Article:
The other option to save tax on LTCG is reinvesting the gains in residential property (maximum two) within a period of one year before or two years after the date of transfer of old house or construct a residential house within a period of three years from the date of transfer of the old house. Remember, the exemption for investment made by way of purchase or construction in two residential house properties shall be available if the amount of LTCG does not exceed Rs 2 crore. Also, remember that once you exercise this option, you will not be entitled to avail of it again in future.

However, reinvesting in a residential property is a task in itself, and that too with considerable transaction cost. From identifying a right property, to doing due diligence and negotiation, completing the legal formalities and possession process takes a lot of effort. Stamp duty, registration charges and assistance fee of legal experts and real estate agents will add up to close to 10 percent of the property value. If you buy an under-construction property, you also have to pay GST. In such a scenario, you may think that you are paying more in the form of taxes and charges than what you are saving by way of reinvestments.

Other options

Given the low returns, lock-in in 54EC bonds, high transaction cost, and effort and risk involved in reinvesting in real estate, many financial planners are of the view that paying tax and reinvesting the fund in an appropriate manner can be a better option.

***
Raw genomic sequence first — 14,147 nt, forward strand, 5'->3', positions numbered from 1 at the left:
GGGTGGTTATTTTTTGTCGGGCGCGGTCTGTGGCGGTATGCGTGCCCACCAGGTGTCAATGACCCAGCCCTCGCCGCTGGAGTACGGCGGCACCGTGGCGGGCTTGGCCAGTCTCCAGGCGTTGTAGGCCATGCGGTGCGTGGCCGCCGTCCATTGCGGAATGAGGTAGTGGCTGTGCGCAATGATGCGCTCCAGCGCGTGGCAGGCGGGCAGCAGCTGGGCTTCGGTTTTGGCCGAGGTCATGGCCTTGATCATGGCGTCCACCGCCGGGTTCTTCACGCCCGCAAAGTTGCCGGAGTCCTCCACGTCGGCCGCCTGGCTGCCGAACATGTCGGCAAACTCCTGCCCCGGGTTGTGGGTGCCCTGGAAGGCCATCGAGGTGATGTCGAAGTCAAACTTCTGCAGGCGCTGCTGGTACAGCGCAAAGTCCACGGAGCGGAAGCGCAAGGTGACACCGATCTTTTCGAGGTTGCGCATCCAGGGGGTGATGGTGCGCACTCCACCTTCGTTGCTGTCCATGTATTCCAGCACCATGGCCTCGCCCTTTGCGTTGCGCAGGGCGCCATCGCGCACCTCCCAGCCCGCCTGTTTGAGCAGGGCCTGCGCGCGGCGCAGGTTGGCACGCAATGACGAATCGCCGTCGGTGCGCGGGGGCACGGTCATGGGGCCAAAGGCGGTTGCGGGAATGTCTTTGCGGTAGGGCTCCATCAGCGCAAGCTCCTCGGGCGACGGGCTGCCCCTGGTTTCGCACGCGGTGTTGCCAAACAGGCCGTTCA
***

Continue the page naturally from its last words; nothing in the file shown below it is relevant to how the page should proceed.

It may be a much better idea to pay taxes and invest the rest in an appropriate vehicle and earn better returns. There certainly is a potential to even recoup the money paid as taxes, if the asset one invests in does well in those five years. By investing in capital gain bonds, one's money is also locked up for five years. By not doing this investment, it gives the flexibility to use it for any requirement that one may have,” said Suresh Sadagopan, Founder and Principal Officer of Ladder7 Wealth Planners.

One can look at equity-based products with a long-term view for investments. “Direct equity, mutual funds, PMS, etc are areas in which one can invest and have the potential to earn double-digit annual returns if the investment is kept for a long period (five years or more),” added Sadagopan.

Moreover, besides returns, one should also look at the need for liquidity. “The decision to reinvest the gains should be in line with your financial needs and goals. Tax savings should be incidental and not the primary factor to decide which product to invest in,” said Rishad Manekia, founder and MD, Kairos Capital, a SEBI-registered investment advisor.

The purpose of the fund should drive the decision. “If you need the money in a short span of time, it is better to look at other avenues which offer better risk-adjusted returns and flexibility,” added Manekia.

So, if you want to avoid market risk and your short-term goals are not alligned with the fund received from the transfer of property, you may prefer to choose to invest in 54EC bonds. However, if you have a longer investment horizon and are willing to take additional risk, or you may need the fund for near-term goals, you may opt to pay the tax on your capital gains and evaluate other investment options for deploying the funds.
Ashwini Kumar Sharma
first published: Jun 13, 2022 10:10 am